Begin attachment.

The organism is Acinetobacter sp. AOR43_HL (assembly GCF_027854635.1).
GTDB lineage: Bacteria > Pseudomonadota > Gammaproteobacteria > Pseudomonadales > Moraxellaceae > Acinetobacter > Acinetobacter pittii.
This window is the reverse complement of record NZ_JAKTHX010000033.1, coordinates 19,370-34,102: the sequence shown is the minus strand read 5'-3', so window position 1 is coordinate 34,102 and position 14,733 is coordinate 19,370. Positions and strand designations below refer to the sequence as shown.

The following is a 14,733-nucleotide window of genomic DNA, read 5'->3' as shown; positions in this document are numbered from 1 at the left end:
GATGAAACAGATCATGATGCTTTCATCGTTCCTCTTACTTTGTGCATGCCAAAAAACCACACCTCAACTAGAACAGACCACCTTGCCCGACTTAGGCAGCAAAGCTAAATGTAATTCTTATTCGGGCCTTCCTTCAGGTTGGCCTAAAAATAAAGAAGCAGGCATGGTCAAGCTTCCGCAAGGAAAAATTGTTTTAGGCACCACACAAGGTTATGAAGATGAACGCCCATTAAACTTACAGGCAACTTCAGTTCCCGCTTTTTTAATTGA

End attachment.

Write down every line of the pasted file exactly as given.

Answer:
The organism is Acinetobacter sp. AOR43_HL (assembly GCF_027854635.1).
GTDB lineage: Bacteria > Pseudomonadota > Gammaproteobacteria > Pseudomonadales > Moraxellaceae > Acinetobacter > Acinetobacter pittii.
This window is the reverse complement of record NZ_JAKTHX010000033.1, coordinates 19,370-34,102: the sequence shown is the minus strand read 5'-3', so window position 1 is coordinate 34,102 and position 14,733 is coordinate 19,370. Positions and strand designations below refer to the sequence as shown.

The following is a 14,733-nucleotide window of genomic DNA, read 5'->3' as shown; positions in this document are numbered from 1 at the left end:
GATGAAACAGATCATGATGCTTTCATCGTTCCTCTTACTTTGTGCATGCCAAAAAACCACACCTCAACTAGAACAGACCACCTTGCCCGACTTAGGCAGCAAAGCTAAATGTAATTCTTATTCGGGCCTTCCTTCAGGTTGGCCTAAAAATAAAGAAGCAGGCATGGTCAAGCTTCCGCAAGGAAAAATTGTTTTAGGCACCACACAAGGTTATGAAGATGAACGCCCATTAAACTTACAGGCAACTTCAGTTCCCGCTTTTTTAATTGA